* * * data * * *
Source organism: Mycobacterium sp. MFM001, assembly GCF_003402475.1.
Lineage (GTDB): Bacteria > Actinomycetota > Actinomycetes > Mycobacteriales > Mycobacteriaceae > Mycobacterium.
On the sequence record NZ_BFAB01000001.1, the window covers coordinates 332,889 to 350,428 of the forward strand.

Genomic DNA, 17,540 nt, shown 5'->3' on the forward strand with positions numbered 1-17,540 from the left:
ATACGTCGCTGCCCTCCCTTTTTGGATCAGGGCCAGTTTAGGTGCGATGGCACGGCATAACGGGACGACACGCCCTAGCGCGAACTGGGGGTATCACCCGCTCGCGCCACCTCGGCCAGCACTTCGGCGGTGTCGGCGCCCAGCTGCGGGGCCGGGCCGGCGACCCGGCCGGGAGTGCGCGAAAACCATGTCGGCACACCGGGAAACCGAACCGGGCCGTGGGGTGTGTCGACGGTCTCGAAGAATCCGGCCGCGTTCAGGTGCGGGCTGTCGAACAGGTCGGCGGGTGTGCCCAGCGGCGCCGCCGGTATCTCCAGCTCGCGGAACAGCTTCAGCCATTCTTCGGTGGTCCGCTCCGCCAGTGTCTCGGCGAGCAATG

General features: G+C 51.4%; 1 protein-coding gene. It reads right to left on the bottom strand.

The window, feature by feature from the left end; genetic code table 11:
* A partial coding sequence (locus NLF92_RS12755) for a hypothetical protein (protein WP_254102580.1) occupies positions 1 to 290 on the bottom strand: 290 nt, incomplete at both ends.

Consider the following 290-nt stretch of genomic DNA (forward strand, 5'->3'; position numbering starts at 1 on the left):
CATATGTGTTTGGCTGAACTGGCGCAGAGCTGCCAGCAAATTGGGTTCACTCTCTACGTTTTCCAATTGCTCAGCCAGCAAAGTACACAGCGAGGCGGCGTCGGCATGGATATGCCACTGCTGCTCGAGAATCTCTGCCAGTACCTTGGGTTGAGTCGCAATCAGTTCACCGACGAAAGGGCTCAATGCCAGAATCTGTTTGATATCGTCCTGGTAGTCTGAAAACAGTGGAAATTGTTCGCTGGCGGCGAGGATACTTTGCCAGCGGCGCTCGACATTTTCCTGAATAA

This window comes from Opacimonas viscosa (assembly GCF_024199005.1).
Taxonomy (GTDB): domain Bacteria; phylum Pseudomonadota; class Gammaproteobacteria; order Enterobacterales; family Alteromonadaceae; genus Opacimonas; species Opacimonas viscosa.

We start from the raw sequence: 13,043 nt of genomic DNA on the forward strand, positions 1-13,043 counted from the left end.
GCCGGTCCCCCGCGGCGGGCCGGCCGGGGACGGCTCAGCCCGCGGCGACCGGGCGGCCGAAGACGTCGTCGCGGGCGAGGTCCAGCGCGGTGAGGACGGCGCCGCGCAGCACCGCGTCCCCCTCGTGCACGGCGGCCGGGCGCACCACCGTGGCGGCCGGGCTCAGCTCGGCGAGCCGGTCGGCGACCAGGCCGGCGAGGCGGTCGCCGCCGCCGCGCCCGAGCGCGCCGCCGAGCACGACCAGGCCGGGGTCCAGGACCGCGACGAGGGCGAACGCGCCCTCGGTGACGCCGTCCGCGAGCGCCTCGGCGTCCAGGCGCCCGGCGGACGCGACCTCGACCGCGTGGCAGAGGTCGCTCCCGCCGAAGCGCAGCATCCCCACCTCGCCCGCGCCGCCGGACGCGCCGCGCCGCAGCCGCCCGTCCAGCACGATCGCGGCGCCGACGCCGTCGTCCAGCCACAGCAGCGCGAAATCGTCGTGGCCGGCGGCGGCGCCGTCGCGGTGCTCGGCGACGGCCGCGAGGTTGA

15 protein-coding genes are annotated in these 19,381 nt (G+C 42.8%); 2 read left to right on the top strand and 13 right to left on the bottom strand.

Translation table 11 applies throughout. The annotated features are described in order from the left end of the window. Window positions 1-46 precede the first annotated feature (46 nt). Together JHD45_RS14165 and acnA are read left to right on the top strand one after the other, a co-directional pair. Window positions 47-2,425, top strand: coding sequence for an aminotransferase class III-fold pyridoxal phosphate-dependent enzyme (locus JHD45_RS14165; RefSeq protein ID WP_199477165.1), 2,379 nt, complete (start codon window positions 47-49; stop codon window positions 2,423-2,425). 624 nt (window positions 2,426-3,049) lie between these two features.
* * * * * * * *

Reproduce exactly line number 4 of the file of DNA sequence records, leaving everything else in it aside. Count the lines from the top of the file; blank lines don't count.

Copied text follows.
Genomic DNA, 17,540 nt, shown 5'->3' on the forward strand with positions numbered 1-17,540 from the left: